This is a “catch-up” post from April 2020, when COVID was just starting to get real. The legacy of Hurricane Harvey in 2017 remained strong.
We’d bought our bright-green ten-foot “Lifetime Manta” kayak for less than $300 in 2012 to have some fun with the kids. It had been hanging from the ceiling of our garage for too long, so it was great to get her wet again. It is built for stability rather than speed, and I affectionately call her an unsinkable bathtub! But it floats well down the Buffalo Bayou, with the additional stability requiring more paddling effort.
The goal was to paddle to Allen’s Landing downtown (number 10 on the map). The idea of paddling under the big interstates and in the middle of such a big city was attractive, but where to start? The water access location at the Hogg Bird Sanctuary (number 7 on the map) did not appear viable. While locations 8 and 9 looked viable, the trip seemed too short and unadventurous. This left me with starting at location 6, the Woodway Memorial Park, conveniently close to our house. The picture above was taken there. I was confident I would be able to socially distance myself in the middle of the river!
There is a car park just Southeast of the bridge on Woodway over the Bayou, and Janet kindly shuttled. There is a paved path that leads from the car park to the access point, turning to dirt close to the water. There is a stabilized wall by the water, but the drop can be large depending on the water level. I entered via the mud bank which was straight forward.
The adventure began. The first section is a beautifully peaceful float down to the Interstate 610 bridge. The sun was still low, so it was cool and the water still. Remnants of flooding destruction remain. The peacefulness emphasizes my distance from anyone else!
The next section from Interstate 610 to Shepherd took me through Memorial Park and River Oaks. There wasn’t much direct evidence of Harvey, but I know the floodwaters had piled up significant amounts of silt on either side of the river, and this had either been cleared or overgrown. For any house you see from the river, you ask yourself, “I wonder how badly they were flooded,” knowing they did not avoid damage. On this section, there was often no sign of human life for some distance, with the peace broken a couple of times by the sound of lawn equipment.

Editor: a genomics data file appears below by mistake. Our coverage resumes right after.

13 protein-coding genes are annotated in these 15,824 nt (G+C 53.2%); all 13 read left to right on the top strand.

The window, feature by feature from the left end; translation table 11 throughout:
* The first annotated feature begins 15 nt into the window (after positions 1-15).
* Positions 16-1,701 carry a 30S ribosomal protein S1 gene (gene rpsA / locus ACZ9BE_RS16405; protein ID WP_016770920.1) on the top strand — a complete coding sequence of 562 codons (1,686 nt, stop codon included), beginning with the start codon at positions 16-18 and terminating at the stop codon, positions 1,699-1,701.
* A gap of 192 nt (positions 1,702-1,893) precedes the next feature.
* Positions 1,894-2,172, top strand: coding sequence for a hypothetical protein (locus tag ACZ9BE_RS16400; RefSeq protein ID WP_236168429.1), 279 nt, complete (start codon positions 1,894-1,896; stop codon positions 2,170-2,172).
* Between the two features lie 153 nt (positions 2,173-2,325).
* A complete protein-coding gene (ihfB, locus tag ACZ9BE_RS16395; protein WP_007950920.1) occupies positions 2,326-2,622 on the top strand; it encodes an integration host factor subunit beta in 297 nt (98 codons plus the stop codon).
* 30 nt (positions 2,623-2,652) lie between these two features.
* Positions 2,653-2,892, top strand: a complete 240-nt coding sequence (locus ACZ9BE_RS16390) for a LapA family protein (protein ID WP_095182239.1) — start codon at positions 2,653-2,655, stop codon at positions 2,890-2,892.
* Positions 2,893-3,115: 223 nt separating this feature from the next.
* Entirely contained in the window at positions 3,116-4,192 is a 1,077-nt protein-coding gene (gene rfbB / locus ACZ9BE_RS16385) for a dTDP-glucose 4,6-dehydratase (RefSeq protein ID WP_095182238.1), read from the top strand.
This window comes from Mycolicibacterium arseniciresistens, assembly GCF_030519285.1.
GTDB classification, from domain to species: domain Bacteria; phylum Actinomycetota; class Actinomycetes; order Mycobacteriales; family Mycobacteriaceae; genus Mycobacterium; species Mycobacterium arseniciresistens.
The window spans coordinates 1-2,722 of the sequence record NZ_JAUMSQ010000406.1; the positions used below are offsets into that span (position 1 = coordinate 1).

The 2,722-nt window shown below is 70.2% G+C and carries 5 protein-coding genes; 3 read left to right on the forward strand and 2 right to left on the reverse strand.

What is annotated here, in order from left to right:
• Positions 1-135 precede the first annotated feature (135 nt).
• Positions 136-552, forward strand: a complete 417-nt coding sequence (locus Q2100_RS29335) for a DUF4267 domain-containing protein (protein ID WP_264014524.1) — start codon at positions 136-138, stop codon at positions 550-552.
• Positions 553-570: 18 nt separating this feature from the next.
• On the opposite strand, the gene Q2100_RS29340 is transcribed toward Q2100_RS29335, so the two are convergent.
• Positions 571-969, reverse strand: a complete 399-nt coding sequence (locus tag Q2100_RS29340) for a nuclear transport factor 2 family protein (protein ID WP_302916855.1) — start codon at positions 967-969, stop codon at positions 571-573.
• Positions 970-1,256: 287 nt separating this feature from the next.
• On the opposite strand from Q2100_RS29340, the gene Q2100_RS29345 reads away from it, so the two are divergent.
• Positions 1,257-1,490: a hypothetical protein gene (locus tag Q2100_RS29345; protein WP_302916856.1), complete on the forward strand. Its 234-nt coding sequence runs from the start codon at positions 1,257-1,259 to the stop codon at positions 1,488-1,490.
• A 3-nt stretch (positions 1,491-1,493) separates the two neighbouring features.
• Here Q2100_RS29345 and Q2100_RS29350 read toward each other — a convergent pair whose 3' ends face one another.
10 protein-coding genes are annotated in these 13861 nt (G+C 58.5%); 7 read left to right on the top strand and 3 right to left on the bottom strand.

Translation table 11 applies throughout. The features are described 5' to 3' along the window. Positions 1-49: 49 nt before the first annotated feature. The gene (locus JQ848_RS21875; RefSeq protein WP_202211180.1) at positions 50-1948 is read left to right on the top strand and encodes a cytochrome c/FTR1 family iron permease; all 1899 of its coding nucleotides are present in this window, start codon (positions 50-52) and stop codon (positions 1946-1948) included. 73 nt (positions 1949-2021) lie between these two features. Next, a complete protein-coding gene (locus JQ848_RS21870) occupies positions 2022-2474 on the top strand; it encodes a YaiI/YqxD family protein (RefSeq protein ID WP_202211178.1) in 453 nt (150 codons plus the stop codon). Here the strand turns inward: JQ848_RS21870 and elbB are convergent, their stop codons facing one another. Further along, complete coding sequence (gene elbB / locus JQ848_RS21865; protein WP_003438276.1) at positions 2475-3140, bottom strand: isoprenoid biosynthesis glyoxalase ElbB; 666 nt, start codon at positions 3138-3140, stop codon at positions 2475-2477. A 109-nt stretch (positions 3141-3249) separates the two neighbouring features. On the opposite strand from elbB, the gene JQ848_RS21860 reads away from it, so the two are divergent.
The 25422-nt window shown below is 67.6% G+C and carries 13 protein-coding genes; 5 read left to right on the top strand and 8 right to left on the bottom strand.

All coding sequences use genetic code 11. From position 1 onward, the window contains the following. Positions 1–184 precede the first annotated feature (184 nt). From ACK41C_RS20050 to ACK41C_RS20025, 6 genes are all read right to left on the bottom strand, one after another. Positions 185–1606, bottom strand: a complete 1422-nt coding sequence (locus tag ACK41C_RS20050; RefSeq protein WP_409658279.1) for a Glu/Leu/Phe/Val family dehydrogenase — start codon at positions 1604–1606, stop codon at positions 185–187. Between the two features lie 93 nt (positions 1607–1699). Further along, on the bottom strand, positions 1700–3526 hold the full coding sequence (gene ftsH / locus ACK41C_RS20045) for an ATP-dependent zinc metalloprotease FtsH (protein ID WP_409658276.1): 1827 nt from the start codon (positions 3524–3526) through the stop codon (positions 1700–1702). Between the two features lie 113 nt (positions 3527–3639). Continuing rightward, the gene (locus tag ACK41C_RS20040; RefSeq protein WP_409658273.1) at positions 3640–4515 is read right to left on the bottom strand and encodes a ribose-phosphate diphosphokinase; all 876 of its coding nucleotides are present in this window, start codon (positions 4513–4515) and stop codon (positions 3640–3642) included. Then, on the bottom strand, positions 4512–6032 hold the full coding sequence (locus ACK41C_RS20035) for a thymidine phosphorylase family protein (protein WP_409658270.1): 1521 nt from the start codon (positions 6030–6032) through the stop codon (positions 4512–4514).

Between the end of Memorial Park and the Shepherd bridge, there was an interesting mix of architecture and wildlife.
The next section follows Allen Parkway to the edge of downtown, under several bridges including the Waugh bridge with her bat colony. No shade in this section so I was happy to have my hat and enjoyed more wildlife, as well as finding a perfect spot for my lunch break.
Floating into downtown Houston was the highlight of the trip. Even though the traffic roars overhead, it was cool and tranquil on the river. Evidence of Harvey remained, reminding me that everything that I could see had been underwater. Yet my trip fittingly ended where Houston began.
I measured it as 8.3 miles taking about 4.5 hours of paddling/floating.
I am originally from England, and my wife Janet is from Louisiana. When we started Geocaching in 2002, we needed a name, and the Cajunlimeys were created, and that is the name I use for my blog. Even though Janet has no Cajun blood, her cooking is excellent! “Limeys” comes from the nickname for English sailors, who ate limes to prevent scurvy. We live in Houston, Texas, with Bailey and Samuel.
We love adventures and want to share the experiences with others. When planning trips, I have found other people’s sites very useful, so I want to give back and add a different perspective.
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